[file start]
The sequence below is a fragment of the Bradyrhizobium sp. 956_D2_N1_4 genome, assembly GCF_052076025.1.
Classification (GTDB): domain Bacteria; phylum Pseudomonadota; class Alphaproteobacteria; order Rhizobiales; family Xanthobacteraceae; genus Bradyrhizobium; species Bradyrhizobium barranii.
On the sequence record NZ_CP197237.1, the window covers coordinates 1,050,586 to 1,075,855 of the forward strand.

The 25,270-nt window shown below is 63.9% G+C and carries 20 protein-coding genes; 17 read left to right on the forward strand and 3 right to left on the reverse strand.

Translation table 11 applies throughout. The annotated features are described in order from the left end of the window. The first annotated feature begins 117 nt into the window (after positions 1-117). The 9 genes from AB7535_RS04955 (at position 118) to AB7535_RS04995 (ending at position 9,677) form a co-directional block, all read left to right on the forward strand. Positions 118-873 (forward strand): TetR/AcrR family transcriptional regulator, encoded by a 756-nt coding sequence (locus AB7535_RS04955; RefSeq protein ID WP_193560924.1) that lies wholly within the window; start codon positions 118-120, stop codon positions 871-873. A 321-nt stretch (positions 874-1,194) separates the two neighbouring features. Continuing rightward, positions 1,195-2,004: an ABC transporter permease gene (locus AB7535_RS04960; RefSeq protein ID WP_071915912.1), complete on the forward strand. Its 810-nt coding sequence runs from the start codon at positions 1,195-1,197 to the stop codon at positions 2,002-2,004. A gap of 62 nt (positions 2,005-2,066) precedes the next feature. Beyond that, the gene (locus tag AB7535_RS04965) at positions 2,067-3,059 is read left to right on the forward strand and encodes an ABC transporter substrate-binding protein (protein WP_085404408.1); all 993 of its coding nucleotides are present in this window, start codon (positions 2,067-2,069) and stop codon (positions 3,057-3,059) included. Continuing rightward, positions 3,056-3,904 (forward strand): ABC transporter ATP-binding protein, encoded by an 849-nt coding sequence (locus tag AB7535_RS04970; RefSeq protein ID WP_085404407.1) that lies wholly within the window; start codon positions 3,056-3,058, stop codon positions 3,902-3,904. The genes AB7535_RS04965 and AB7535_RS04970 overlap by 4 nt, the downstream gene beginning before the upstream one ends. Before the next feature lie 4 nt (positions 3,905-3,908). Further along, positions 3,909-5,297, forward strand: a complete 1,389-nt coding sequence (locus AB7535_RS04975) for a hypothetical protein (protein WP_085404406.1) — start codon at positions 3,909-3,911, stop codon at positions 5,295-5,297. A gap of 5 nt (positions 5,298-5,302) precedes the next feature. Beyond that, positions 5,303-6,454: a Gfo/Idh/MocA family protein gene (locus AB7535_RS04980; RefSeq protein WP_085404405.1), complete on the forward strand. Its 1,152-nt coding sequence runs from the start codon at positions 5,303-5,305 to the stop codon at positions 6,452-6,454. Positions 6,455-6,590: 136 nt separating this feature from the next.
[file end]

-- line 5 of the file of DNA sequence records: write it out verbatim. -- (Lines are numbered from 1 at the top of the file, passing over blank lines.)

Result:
Translation table 11 applies throughout. The annotated features are described in order from the left end of the window. The first annotated feature begins 117 nt into the window (after positions 1-117). The 9 genes from AB7535_RS04955 (at position 118) to AB7535_RS04995 (ending at position 9,677) form a co-directional block, all read left to right on the forward strand. Positions 118-873 (forward strand): TetR/AcrR family transcriptional regulator, encoded by a 756-nt coding sequence (locus AB7535_RS04955; RefSeq protein ID WP_193560924.1) that lies wholly within the window; start codon positions 118-120, stop codon positions 871-873. A 321-nt stretch (positions 874-1,194) separates the two neighbouring features. Continuing rightward, positions 1,195-2,004: an ABC transporter permease gene (locus AB7535_RS04960; RefSeq protein ID WP_071915912.1), complete on the forward strand. Its 810-nt coding sequence runs from the start codon at positions 1,195-1,197 to the stop codon at positions 2,002-2,004. A gap of 62 nt (positions 2,005-2,066) precedes the next feature. Beyond that, the gene (locus tag AB7535_RS04965) at positions 2,067-3,059 is read left to right on the forward strand and encodes an ABC transporter substrate-binding protein (protein WP_085404408.1); all 993 of its coding nucleotides are present in this window, start codon (positions 2,067-2,069) and stop codon (positions 3,057-3,059) included. Continuing rightward, positions 3,056-3,904 (forward strand): ABC transporter ATP-binding protein, encoded by an 849-nt coding sequence (locus tag AB7535_RS04970; RefSeq protein ID WP_085404407.1) that lies wholly within the window; start codon positions 3,056-3,058, stop codon positions 3,902-3,904. The genes AB7535_RS04965 and AB7535_RS04970 overlap by 4 nt, the downstream gene beginning before the upstream one ends. Before the next feature lie 4 nt (positions 3,905-3,908). Further along, positions 3,909-5,297, forward strand: a complete 1,389-nt coding sequence (locus AB7535_RS04975) for a hypothetical protein (protein WP_085404406.1) — start codon at positions 3,909-3,911, stop codon at positions 5,295-5,297. A gap of 5 nt (positions 5,298-5,302) precedes the next feature. Beyond that, positions 5,303-6,454: a Gfo/Idh/MocA family protein gene (locus AB7535_RS04980; RefSeq protein WP_085404405.1), complete on the forward strand. Its 1,152-nt coding sequence runs from the start codon at positions 5,303-5,305 to the stop codon at positions 6,452-6,454. Positions 6,455-6,590: 136 nt separating this feature from the next.